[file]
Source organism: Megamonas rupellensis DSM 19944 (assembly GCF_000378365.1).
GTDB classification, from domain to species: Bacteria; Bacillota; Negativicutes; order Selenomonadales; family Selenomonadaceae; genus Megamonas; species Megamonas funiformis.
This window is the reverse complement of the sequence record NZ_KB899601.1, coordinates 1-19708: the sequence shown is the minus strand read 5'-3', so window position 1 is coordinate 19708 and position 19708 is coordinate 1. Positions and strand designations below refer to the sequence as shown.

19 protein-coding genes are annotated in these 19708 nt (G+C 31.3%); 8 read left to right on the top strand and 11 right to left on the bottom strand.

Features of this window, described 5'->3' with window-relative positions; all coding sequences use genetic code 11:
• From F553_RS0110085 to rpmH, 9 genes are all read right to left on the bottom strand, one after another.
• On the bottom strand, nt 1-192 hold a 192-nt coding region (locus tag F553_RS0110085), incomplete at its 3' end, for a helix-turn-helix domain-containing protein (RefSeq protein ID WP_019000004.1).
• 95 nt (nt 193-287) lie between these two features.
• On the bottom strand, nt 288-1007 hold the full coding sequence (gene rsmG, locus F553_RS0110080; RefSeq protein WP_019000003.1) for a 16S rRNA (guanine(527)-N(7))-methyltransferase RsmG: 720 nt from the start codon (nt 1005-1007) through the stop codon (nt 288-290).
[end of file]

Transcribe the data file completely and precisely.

Source organism: Megamonas rupellensis DSM 19944 (assembly GCF_000378365.1).
GTDB classification, from domain to species: Bacteria; Bacillota; Negativicutes; order Selenomonadales; family Selenomonadaceae; genus Megamonas; species Megamonas funiformis.
This window is the reverse complement of the sequence record NZ_KB899601.1, coordinates 1-19708: the sequence shown is the minus strand read 5'-3', so window position 1 is coordinate 19708 and position 19708 is coordinate 1. Positions and strand designations below refer to the sequence as shown.

19 protein-coding genes are annotated in these 19708 nt (G+C 31.3%); 8 read left to right on the top strand and 11 right to left on the bottom strand.

Features of this window, described 5'->3' with window-relative positions; all coding sequences use genetic code 11:
• From F553_RS0110085 to rpmH, 9 genes are all read right to left on the bottom strand, one after another.
• On the bottom strand, nt 1-192 hold a 192-nt coding region (locus tag F553_RS0110085), incomplete at its 3' end, for a helix-turn-helix domain-containing protein (RefSeq protein ID WP_019000004.1).
• 95 nt (nt 193-287) lie between these two features.
• On the bottom strand, nt 288-1007 hold the full coding sequence (gene rsmG, locus F553_RS0110080; RefSeq protein WP_019000003.1) for a 16S rRNA (guanine(527)-N(7))-methyltransferase RsmG: 720 nt from the start codon (nt 1005-1007) through the stop codon (nt 288-290).